Backed by the InvestEU programme, the European Climate Debt Solutions Fund has also secured €36m from other investors including Rivage Investments which is managing the fund.
The European Climate Debt Solutions Fund (EUCLIDES) has received a commitment of €30m from the European Investment Fund (EIF) to invest in innovative climate solutions providers across Europe.
Backed by the EU’s InvestEU programme, which provides support for sustainable investment, innovation and job creation in Europe over the period 2021-27, the EIF investment brings the overall investment in EUCLIDES to €66m. The fund has also received commitments of €30m from banks and insurers and €6m from Paris-based Rivage Investment which is managing the fund.
The Rivage Investment team is targeting a first close of €100m by the end of H1 of this year with an overall fundraising target of €250m.
The fund will provide growth debt to circa 40 SMEs from across Europe specialising in clean-tech solutions to the climate crisis. Portfolio companies will be mainly drawn from France, Germany and Benelux, although the fund manager said opportunities would also be sought from the UK, Switzerland and the Nordics to provide diversification.
The fund’s selection criteria will focus on high-growth companies that can demonstrate a reduction in carbon and other greenhouse gas emissions by providing, among other things, physical and/or digital solutions, developing clean transportation of people and goods, clean energy solutions, as well as innovative industrial processes and disruptive technologies with a low environmental impact.
The companies targeted will also have to demonstrate a meaningful track-record as well as revenues, and comply with InvestEU gender criteria. Rivage Investments confirmed that two of the fund’s five strong investment committee are women.
Debt-focused impact investing
EUCLIDES will provide portfolio companies with tailor-made debt instruments, which will typically be issued alongside warrants to give the fund an equity upside in its investee companies in addition to the debt interest.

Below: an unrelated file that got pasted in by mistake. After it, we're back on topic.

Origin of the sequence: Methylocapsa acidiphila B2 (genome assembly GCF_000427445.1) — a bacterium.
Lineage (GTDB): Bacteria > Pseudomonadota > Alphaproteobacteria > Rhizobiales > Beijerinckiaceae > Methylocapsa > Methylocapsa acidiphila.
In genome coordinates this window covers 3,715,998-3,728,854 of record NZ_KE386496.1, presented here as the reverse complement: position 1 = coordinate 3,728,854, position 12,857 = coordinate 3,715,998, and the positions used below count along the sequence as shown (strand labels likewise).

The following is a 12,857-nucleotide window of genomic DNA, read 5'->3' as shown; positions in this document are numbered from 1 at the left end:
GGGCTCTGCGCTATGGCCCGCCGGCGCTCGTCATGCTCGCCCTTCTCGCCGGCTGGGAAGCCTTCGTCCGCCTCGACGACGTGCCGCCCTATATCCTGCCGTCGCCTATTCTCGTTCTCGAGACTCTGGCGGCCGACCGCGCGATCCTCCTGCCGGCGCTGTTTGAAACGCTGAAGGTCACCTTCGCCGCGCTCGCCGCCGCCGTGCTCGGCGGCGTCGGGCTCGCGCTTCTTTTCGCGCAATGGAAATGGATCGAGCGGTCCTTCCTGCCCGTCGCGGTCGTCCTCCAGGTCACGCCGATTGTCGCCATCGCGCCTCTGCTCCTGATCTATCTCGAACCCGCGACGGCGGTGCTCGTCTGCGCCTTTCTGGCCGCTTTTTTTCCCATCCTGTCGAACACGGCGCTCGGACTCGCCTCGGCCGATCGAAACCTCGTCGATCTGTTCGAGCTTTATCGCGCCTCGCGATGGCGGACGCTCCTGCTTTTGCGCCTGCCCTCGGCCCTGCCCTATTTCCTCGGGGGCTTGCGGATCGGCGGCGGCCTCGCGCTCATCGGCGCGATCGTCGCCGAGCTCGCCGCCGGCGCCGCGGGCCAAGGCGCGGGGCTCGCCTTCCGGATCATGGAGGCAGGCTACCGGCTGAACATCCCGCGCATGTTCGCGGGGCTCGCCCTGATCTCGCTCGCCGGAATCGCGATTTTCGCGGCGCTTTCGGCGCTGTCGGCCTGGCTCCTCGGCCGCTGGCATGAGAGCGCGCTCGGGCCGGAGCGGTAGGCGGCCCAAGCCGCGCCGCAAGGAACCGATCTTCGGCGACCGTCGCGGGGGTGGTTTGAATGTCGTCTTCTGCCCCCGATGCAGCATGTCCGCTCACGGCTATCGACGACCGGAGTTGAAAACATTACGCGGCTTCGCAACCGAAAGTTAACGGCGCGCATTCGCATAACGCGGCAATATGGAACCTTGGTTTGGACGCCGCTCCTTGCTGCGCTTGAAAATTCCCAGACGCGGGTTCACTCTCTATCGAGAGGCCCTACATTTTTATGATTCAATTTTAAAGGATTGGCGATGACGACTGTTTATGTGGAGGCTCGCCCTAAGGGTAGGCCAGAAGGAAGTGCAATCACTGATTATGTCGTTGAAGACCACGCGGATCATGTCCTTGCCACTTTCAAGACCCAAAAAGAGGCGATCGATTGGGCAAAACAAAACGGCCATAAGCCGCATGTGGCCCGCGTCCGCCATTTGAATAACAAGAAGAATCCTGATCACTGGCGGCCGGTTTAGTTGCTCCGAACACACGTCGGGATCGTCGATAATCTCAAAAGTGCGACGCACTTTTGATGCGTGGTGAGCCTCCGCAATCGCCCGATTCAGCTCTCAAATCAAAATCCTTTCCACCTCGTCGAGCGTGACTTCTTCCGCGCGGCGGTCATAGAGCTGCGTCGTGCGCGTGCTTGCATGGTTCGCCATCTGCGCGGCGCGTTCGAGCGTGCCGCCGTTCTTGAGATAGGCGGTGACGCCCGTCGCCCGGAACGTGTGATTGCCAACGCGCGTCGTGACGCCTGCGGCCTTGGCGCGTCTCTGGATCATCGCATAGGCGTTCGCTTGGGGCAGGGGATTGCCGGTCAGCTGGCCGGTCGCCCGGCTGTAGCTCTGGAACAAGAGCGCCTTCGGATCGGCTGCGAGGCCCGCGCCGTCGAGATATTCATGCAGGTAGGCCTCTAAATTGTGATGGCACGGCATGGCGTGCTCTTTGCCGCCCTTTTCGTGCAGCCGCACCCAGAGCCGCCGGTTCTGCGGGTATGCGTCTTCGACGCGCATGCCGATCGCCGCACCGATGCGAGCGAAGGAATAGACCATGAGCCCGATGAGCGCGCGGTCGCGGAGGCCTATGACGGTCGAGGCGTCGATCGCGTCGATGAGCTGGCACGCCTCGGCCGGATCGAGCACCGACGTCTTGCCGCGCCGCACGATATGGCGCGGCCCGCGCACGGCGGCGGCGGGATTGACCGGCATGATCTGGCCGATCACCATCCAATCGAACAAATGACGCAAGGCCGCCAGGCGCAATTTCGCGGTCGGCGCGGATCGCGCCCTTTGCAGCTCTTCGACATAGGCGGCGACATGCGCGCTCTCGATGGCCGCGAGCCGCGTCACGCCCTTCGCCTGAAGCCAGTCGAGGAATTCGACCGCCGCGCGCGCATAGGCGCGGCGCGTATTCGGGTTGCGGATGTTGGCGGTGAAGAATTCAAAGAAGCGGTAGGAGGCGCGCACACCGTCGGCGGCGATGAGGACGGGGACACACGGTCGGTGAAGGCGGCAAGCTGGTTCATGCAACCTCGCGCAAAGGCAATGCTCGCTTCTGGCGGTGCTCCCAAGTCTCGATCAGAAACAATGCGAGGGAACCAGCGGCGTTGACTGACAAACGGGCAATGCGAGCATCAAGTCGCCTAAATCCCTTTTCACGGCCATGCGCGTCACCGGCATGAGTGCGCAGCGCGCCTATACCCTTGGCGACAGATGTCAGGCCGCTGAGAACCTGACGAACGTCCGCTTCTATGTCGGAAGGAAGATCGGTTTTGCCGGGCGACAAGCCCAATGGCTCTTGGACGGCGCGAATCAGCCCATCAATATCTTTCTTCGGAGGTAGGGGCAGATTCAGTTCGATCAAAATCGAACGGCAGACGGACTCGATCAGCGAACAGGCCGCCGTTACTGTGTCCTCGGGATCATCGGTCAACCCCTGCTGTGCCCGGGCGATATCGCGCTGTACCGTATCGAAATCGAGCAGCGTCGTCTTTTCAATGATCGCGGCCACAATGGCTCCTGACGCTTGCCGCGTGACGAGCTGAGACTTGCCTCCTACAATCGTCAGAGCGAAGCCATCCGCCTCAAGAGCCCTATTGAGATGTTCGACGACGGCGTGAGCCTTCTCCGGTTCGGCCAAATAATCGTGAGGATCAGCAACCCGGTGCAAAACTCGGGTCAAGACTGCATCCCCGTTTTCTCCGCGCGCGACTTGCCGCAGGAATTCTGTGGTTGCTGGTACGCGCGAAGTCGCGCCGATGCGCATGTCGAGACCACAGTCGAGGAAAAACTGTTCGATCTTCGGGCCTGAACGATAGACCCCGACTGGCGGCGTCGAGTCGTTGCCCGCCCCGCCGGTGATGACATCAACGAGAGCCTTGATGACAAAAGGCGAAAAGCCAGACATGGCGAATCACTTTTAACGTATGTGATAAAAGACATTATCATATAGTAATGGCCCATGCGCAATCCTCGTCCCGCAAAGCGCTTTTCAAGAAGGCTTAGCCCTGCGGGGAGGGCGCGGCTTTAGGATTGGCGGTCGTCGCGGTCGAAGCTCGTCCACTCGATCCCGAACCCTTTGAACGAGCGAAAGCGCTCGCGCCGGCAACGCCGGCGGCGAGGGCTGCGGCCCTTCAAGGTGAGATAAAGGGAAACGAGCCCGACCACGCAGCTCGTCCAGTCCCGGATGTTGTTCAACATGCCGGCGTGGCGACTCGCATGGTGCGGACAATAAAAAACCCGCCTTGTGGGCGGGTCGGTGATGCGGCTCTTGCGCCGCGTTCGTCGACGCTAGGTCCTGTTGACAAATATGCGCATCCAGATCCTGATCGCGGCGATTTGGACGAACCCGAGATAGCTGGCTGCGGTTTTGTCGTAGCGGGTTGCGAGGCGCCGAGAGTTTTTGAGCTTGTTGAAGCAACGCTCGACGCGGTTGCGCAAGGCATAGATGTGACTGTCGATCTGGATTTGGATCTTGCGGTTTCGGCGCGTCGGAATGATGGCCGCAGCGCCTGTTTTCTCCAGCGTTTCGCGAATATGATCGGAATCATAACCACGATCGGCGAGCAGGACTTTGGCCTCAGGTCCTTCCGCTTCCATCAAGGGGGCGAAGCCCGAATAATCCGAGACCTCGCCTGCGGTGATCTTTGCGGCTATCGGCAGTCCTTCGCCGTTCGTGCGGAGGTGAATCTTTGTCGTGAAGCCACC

Responding to questions from Impact Investor Patrick Raffard, head of business development for Rivage Investment, explained the structure in more detail: “The fund will typically deploy growth debt and scale-up debt, with conditions adapted to the level of maturity of the solution and business model of the borrowers. Typically, financing will be structured to include an interest-only period, monthly or less frequent amortisation, linear or balloon amortisation schedules and so on. The fund will only invest in senior secured debt.”
The EIF said that this latest investment was one of its first senior private debt investments backed by InvestEU.
With the aims of the fund closely aligned with the EU’s own objectives under the European Green Deal to transition to a low-carbon economy, the EIF, said that it would look to invest in other private debt-focused impact funds in the future, across a range of environment-related themes, including, among others, mobility and transport solutions, energy efficiency, sustainable agriculture, the blue economy and industrial decarbonisation.
Speaking to Impact Investor Adrien Desbois, investment officer, said that the advantage of debt-focused funds was that they could provide tailor-made flexible funding structures adapted to the respective borrower’s needs.
“Considering the surge in cleantech and innovative companies looking for financing in Europe, the demand for this type of debt financing is increasing,” he added.
Desbois said that the EIF was in the “driving seat” to steer the senior private credit market towards a more sustainability-focused mindset, adding: “This will materialize by supporting, inter alia, new environmentally sustainable impact strategies in the senior private credit space across Europe in line with the European Green Deal and/or by encouraging the incorporation of sustainability aspects in the investment selection process of private credit fund managers across Europe.”
As an Article 9 fund, EUCLIDES will monitor the decarbonisation claims of all its borrowers and measure the avoided greenhouse gas (GHG) emissions at end-user level using a methodology based on the difference between annual GHG emissions associated with each investee compared to a reference counterfactual scenario. Rivage Investments also specified that more than 50% of the financing from the fund would meet with the EU Taxonomy eligibility rules, technical screening and minimum safeguards criteria.
Raffard added: “100% of our investments will have to evidence avoided emissions defined as the tons of CO² equivalent emissions differential between an actual project’s or solution’s emissions and the counterfactual scenario. In order to comply with these objectives, we have partnered with an external service provider that will support Rivage’s internal ESG team in qualitative and quantitative assessments and on methodological, sector-specific topics.”